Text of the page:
Epson Stylus Photo 2000P

Selecting images with intense saturation and subtle, close to neutral coloration, and printing on Epson's Premium Semigloss paper results in a reproduction hard to distinguish from a top-grade professional photo lab print.
Photos © David B. Brooks, 2000

Editor's Note
The prints produced by the Epson 2000P printer are totally different from prints from any previous printer from any maker. Due to magazine reproduction limitations or published representations of these prints can not match their color or depth, so please heed David Brooks' verbal descriptions more than the printed images accompanying this article.
--Bob Shell

The question that's been asked most often these last 10 years is, "when will digital replace film?" Until very recently most of us did not look to color printing as the medium that would sail past traditional silver-based technology and offer something better. But, with the Epson Stylus Photo 2000P and Epson's new MicroCrystal Encapsulation pigment ink technology, also shared by the large format 24" Pro 7500 and the even larger Pro 9500 Epson Stylus Photo printers, image quality, print life expectancy, and a wide choice of substrates all surpass typical analog methods of printing color photographic images. Now professional and enthusiast photographers can produce beautiful image quality in prints that will last well beyond a typical lifetime. There is also the assurance those images will last in full fidelity of color and tone.

This highly manipulated composite of photographic images has always been a frustration because the colors and values on-screen have not been reproducible until I printed the image with Epson's new Stylus Photo 2000P.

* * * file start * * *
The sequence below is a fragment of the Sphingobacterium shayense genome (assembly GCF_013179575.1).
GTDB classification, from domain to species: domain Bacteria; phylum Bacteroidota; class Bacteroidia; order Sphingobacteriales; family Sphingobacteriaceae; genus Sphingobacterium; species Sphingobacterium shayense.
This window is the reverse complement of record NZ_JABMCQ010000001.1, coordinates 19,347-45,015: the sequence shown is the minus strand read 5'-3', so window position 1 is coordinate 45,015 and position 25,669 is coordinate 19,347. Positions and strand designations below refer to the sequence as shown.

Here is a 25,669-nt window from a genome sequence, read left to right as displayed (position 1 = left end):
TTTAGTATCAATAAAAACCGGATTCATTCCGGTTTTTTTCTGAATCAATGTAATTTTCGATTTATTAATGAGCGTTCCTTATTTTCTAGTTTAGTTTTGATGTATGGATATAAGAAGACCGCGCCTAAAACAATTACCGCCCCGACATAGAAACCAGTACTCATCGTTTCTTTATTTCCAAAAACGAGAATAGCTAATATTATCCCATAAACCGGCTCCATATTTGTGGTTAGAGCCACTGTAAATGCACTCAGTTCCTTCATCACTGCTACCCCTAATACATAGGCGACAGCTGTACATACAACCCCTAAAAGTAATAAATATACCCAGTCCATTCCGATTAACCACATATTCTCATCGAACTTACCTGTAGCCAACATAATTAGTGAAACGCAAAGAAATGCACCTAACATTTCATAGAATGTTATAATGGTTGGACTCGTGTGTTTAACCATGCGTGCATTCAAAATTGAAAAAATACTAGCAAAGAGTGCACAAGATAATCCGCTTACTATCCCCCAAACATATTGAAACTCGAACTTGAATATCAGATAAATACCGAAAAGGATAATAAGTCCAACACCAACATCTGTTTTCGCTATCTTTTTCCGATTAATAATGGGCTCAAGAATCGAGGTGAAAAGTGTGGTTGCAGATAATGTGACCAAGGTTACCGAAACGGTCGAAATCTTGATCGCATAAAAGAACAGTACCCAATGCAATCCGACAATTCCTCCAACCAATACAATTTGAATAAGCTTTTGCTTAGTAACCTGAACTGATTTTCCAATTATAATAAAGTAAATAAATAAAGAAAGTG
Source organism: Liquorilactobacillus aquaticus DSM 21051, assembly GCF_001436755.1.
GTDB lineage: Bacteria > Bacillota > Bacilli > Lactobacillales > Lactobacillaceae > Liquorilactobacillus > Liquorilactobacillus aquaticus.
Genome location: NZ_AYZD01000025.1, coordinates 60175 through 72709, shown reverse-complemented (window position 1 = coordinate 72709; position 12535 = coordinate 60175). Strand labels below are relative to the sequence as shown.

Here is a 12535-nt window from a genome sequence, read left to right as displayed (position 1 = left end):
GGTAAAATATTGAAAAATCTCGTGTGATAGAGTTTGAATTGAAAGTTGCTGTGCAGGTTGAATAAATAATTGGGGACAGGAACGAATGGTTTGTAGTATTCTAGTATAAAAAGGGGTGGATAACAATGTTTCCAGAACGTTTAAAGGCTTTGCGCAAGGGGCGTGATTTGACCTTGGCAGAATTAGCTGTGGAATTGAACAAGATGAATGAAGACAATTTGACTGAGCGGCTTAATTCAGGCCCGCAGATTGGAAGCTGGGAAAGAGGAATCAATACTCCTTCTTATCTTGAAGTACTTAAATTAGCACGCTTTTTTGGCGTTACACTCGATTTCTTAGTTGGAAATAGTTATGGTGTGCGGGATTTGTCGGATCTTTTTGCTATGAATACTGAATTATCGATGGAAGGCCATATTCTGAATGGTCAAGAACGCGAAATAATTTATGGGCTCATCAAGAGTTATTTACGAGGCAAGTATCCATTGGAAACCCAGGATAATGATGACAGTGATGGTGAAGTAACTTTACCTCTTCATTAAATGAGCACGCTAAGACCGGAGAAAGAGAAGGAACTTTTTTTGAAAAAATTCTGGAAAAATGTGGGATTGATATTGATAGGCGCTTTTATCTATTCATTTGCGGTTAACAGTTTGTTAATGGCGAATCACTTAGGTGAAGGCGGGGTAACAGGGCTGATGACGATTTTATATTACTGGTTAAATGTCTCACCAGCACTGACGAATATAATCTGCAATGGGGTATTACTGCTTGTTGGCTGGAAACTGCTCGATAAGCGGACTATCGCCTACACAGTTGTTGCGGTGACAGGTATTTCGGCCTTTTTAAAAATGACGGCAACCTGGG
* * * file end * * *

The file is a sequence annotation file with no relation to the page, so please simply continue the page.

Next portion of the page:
Pigment ink jet printers have been in existence for some time. These printers are far too expensive for individual ownership and the color output has been significantly lower compared to printing done with dye inks. Epson has applied their own research and development to a solution. It is most basically a patented process which reduces the crystal size of the color pigment down to 1/10 of a micron, and then covers each crystal with a specially formulated resin polymer. This allows the ink to be used in the fine jets of Epson's MicroPiezo print heads, applying it with sufficient density to achieve the same depth of color and tone that has been produced with their latest dye inks. These new Epson pigment inks, because they are so finely made, interact with the substrate (paper) to which they are applied uniquely by penetrating more like a dye ink rather than sitting on top of the surface like other pigment inks. This required the development of new papers by Epson to work with the inks most advantageously. Some of these papers are also resin polymer coated (semigloss and luster) and produce image attributes virtually identical to the print attributes of traditional photo lab color prints. In addition Epson has produced natural fiber-based substrates of a fine arts type (archival matte and watercolor) that produce equally saturated print images and add the longest archival life expectancy yet of 200 years.